In May, Pfizer launched MAINTAIN (Medicines Assistance for Those who Are in Need) to help eligible unemployed Americans and their families who have lost their health insurance maintain access to their Pfizer medicines for free for up to one year (pfizer.com).
However, with all programs, patients must meet certain qualifications to participate. Some people may make too much money to qualify for help but do not have enough funds to afford the medications on their own.
“There are programs out there that the pharmaceutical industry runs that will be of some help to many, but they cannot help all,” Seibel said.
“We need to know what the resources are and how to direct people,” Rice said. “Right now, the population that is in the most trouble is aged younger than 65.”
Experts offer several recommendations for hard-pressed patients and providers, such as exploring all options for covering the cost of diabetes supplies and pumps. Other suggestions include:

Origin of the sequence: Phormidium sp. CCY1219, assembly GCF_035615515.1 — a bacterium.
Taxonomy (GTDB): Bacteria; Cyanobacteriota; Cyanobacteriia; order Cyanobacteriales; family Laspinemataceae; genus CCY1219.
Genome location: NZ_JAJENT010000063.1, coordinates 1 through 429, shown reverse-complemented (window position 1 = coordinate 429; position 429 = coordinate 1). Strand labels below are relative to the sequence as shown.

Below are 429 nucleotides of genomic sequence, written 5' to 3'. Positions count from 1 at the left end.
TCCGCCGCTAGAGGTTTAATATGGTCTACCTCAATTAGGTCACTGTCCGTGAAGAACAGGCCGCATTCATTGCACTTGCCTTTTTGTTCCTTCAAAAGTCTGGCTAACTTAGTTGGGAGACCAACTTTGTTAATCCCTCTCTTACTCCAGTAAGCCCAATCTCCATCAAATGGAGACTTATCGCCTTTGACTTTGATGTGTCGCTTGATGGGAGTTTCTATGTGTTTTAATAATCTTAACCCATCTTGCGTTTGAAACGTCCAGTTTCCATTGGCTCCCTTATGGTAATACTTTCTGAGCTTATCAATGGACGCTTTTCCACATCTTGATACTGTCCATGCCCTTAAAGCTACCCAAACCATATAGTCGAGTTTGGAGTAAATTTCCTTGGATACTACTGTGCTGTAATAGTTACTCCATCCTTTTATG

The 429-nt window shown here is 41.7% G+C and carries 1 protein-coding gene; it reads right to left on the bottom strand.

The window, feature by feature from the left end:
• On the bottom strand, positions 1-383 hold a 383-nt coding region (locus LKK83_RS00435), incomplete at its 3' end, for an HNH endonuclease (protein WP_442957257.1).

- Consider generic and/or combination drugs for patients on more than one medication.
- Check with the local and state government for medication and diabetes supplies prescription assistance.
- Buy test strips and syringes in bulk to save money.
- Look for generic brand meters and supplies.
- Research ordering supplies though the mail — many insurance plans will charge a lower co-pay.
- Compare the cost of other insulin delivery systems, like insulin pens vs. vials.
- Participate in research trials as source of health care.
“Patients and physicians need to look for these resources and be savvy,” Rice said. “We need to be prepared for the patient who cannot pay, and I think everyone needs to do a certain amount of charity work.” – by Jennifer Southall
For more information:
- Dietary Guidelines for Americans 2005. www.health.gov/dietaryguidelines/dga2005/document/html/chapter4.htm. Accessed Aug 5, 2009.
- Harris Interactive HealthDay Poll: www.harrisinteractive.com/news/pubs/harris_healthday_poll_2009_03_09.pdf. Accessed Aug 5, 2009.
- Ludwig DS. JAMA. 2009;301:533-535.